I made Stella’s bread twice. You know, just to make sure that I really, really loved it. And yes, I did. I do. But I do like to play as well. So I decided to march off on my own and see how a traditional French sandwich loaf—pain au lait, or milk bread—would fare using the Tangzhong method.
What is Tangzhong?
Tangzhong, or water roux, is a mixture of 1 part flour to 5 parts water, by weight, that you stir and cook until the starches in the flour gelatinize and the mixture thickens. This magically happens at 150°F, or 65°C. After covering and cooling to warm, you simply add this tangzhong into your recipe.
Because the Tangzhong is made up of both flour and water, the two most abundant ingredients in bread making, it is added in place of a portion of the flour and water in your formula, not in addition to. So, how much of the total amount of flour in your formula (bread recipe) should be used in the tangzhong? I found this very helpful post by Rose of Simply a Food Blog. She gives a range of between 5 and 10% of the total weight of the flour (although Shoon Yin’s post, referenced below, suggest 11-12%). Then, to get the amount of water, simply multiply the weight of the flour by five. Easy.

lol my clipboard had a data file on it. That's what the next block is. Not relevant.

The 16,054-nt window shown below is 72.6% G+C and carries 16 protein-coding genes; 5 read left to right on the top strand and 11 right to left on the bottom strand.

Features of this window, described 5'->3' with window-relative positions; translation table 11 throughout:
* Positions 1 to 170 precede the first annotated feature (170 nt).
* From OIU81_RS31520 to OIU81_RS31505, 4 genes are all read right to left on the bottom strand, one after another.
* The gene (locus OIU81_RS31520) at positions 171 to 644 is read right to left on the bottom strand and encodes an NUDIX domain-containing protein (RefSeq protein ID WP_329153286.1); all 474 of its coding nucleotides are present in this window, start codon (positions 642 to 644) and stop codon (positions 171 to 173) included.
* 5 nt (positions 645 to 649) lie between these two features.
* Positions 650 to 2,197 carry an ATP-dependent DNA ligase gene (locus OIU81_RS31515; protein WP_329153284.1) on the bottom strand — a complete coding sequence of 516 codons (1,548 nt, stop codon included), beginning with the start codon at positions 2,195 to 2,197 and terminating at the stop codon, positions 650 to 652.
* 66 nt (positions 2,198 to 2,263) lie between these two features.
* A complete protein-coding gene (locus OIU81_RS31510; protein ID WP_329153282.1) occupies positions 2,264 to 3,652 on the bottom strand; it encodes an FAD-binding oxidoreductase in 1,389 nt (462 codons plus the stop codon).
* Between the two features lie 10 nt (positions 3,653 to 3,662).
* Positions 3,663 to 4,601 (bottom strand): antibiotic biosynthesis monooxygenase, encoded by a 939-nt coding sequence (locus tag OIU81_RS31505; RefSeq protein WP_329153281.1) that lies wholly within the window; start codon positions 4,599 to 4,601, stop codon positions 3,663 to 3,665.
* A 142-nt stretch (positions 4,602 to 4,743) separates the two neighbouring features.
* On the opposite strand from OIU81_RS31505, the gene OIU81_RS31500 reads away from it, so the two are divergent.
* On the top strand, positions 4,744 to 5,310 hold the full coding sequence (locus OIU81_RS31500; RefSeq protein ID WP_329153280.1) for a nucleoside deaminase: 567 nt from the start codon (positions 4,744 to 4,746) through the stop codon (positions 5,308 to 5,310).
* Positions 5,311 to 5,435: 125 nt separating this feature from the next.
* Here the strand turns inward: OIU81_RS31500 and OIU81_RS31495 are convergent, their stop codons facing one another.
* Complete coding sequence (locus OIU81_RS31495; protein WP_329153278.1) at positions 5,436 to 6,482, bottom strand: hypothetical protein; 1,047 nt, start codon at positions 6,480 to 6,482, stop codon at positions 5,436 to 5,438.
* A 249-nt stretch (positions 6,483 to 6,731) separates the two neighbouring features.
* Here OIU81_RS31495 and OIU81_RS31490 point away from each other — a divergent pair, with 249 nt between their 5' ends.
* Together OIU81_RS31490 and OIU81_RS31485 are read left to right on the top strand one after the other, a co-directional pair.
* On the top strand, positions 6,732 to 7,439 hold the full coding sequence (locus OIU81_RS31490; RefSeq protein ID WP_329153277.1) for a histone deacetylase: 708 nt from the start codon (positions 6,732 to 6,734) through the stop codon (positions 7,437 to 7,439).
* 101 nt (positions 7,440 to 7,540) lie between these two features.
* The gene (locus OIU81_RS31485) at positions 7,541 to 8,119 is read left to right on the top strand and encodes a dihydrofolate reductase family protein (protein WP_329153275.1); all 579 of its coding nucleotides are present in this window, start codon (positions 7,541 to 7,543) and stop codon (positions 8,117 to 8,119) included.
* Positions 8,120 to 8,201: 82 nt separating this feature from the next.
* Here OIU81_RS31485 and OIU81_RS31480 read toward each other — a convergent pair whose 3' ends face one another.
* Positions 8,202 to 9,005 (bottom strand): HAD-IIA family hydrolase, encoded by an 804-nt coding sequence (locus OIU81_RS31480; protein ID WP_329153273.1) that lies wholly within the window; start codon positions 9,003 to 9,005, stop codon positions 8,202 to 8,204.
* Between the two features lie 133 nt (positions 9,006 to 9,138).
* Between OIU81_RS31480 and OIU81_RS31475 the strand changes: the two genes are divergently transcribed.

How To Do The Tangzhong Math
Let’s say your original recipe calls for 10 oz of flour (for easy math purposes) and 7 oz of water and you want to substitute tangzhong for 10% (again, for easy math purposes) of the total weight of the flour:
- 10 oz x 10% = 1 oz
- 1 oz x 5 = 5 oz
This leaves you 9 ounces of “loose flour” (10 oz – 1 oz) and 2 ounces of “loose water” (7 oz – 5 oz).
Whisk together the 1 oz of flour and 5 oz of water and cook to 150°F (65ºC), cover and let cool to just warm. Add the cooled tangzhong to your remaining flour and liquid, yeast and salt and continue with your bread recipe.
What is the Purpose of Tangzhong?
When it comes to making soft breads with good keeping properties, what good is water with gelatinized starch in it? Bread is moist because of largely because of water content. The more water, the moister the bread. The longer the water stays in the bread, the longer the bread stays moist.
When you cook water and flour together until the starch granules swell up, what you’re basically doing is forming a gel in which the starches bind or hold onto the water. And since the starches are all swelled up and dealing with the water, the proteins in the flour, glutenin and gliadin which normally bond to create gluten, are sidelined. So, what you are doing when you add tangzhong to a bread is two things
- you’re introducing a gel into the dough that will hold onto water far longer than in a standard dough and, even though you’re using the same total amount of flour,
- you’re inhibiting some of the gluten from forming, creating a more tender product.